WSTA chief wants full Brexit 'divorce'

19 June, 2017

Wine and Spirit Trade Association CEO Miles Beale, has called for the government to follow through with its Brexit negotiations.

As the formal face-to-face talks between the UK’s Brexit secretary David Davis and the EU’s chief negotiator Michel Barnier get underway, the WSTA wants a fully negotiated ‘divorce’ settlement.

Beale said: “While there has been a great deal of speculation over recent days about what the election result means for Brexit negotiations, the WSTA’s position remains unchanged. 

“We have long argued for a negotiated deal, including a full ‘divorce’ settlement and agreement on the terms of the UK’s future trading relationship with the EU.”

The trade association, which represents more than 300 of the UK’s wine and spirit businesses, said its members needed sufficient time to prepare their businesses for a post-EU trading environment.

The WSTA has also warned that Brexit may result in contraction of trade with Europe, meaning the UK would need to increase non-EU trading partners, including improved terms that could only be agreed once the UK has left the customs union. 

Beale added: “It is essential that the UK secures transitional measures allowing sufficient time for the necessary systems to be introduced and properly tested.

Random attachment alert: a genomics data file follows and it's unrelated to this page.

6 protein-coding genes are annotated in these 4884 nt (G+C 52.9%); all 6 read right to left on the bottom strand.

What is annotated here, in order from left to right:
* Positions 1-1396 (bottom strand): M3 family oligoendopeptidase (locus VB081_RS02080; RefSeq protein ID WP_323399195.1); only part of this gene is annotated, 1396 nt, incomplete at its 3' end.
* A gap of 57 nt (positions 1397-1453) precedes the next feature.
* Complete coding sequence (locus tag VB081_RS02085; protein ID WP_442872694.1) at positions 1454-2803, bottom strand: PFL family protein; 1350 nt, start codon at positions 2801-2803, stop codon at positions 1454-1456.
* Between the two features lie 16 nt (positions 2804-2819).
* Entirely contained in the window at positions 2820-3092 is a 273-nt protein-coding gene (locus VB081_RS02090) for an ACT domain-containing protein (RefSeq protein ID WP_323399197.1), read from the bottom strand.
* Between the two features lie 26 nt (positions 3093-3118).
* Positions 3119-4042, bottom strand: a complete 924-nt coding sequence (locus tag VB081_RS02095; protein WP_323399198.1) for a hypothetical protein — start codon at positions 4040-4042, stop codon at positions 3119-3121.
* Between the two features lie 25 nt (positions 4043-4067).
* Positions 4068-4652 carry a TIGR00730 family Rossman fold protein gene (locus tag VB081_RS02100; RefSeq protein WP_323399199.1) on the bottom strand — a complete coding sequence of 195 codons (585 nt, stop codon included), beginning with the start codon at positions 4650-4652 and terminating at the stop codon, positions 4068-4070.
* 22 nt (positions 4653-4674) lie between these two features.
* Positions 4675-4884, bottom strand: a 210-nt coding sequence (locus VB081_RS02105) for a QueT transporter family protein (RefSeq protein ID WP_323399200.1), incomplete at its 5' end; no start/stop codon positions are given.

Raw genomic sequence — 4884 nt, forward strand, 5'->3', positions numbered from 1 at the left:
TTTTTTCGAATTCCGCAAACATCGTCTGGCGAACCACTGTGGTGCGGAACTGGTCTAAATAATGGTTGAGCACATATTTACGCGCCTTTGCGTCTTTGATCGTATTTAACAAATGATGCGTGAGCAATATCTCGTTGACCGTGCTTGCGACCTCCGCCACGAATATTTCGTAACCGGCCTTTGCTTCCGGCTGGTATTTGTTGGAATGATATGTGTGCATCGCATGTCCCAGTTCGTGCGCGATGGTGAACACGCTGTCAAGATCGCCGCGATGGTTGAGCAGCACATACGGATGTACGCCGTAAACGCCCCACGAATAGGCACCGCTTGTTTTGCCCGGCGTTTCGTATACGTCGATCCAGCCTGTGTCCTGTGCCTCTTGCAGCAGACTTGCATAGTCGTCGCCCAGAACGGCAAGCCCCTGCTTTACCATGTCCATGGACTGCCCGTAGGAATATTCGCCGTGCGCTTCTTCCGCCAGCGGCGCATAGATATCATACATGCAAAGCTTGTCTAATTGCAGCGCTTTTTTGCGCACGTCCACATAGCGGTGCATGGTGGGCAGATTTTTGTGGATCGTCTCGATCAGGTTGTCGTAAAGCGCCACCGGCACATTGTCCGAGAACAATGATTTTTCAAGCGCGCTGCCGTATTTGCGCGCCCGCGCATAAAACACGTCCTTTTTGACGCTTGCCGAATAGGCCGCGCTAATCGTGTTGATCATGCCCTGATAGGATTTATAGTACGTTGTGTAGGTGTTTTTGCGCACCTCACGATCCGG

“Ideally a transition period would allow the UK to agree a Free Trade Agreement with the EU and then to make good progress on other bilateral FTAs with our major trading partners. Such a transition would give businesses time to prepare fully for a post-EU trading environment.”

The UK is currently the world’s second largest importer of wine by both volume and value. The most important issue for UK wine businesses and the 277,000 UK jobs that the industry supports is to remain central to world wine trading post-Brexit.

The UK is also the largest exporter of spirits in the world and the industry, which supports 296,000 UK jobs, can only invest and grow if trade flows are secure.

Beale continued: “Failure to agree terms resulting in a cliff-edge ‘no deal’ Brexit would be the worst possible outcome and totally unacceptable.

“This would inevitably lead to disruption to trade flows in the short term and significant uncertainty for business in the medium term - until trade deals with the EU and the UK’s other major trading partners could be agreed.

“EU politicians have a responsibility to our industry to deliver a Brexit that in no way disrupts the long established trading patterns on which we all rely.”





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